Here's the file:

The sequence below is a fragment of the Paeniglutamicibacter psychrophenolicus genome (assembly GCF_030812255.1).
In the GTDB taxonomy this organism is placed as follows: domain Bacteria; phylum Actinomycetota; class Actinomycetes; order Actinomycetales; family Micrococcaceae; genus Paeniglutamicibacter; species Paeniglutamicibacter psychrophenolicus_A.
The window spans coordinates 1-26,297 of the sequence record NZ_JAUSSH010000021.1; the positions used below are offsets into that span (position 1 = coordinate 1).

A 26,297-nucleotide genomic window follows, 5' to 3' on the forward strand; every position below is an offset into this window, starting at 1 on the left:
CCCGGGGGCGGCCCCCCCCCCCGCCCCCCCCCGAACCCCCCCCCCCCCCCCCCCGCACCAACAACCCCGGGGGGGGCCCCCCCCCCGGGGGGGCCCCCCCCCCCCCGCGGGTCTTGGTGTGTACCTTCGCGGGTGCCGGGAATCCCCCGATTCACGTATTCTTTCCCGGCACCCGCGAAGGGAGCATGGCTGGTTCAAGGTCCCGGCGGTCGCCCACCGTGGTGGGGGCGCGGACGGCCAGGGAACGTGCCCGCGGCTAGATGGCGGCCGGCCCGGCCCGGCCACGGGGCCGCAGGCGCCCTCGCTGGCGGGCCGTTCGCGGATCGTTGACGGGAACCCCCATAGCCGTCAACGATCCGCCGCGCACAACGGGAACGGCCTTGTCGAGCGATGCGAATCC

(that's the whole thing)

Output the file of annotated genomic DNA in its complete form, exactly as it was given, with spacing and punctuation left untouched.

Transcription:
The sequence below is a fragment of the Paeniglutamicibacter psychrophenolicus genome (assembly GCF_030812255.1).
In the GTDB taxonomy this organism is placed as follows: domain Bacteria; phylum Actinomycetota; class Actinomycetes; order Actinomycetales; family Micrococcaceae; genus Paeniglutamicibacter; species Paeniglutamicibacter psychrophenolicus_A.
The window spans coordinates 1-26,297 of the sequence record NZ_JAUSSH010000021.1; the positions used below are offsets into that span (position 1 = coordinate 1).

A 26,297-nucleotide genomic window follows, 5' to 3' on the forward strand; every position below is an offset into this window, starting at 1 on the left:
CCCGGGGGCGGCCCCCCCCCCCGCCCCCCCCCGAACCCCCCCCCCCCCCCCCCCGCACCAACAACCCCGGGGGGGGCCCCCCCCCCGGGGGGGCCCCCCCCCCCCCGCGGGTCTTGGTGTGTACCTTCGCGGGTGCCGGGAATCCCCCGATTCACGTATTCTTTCCCGGCACCCGCGAAGGGAGCATGGCTGGTTCAAGGTCCCGGCGGTCGCCCACCGTGGTGGGGGCGCGGACGGCCAGGGAACGTGCCCGCGGCTAGATGGCGGCCGGCCCGGCCCGGCCACGGGGCCGCAGGCGCCCTCGCTGGCGGGCCGTTCGCGGATCGTTGACGGGAACCCCCATAGCCGTCAACGATCCGCCGCGCACAACGGGAACGGCCTTGTCGAGCGATGCGAATCC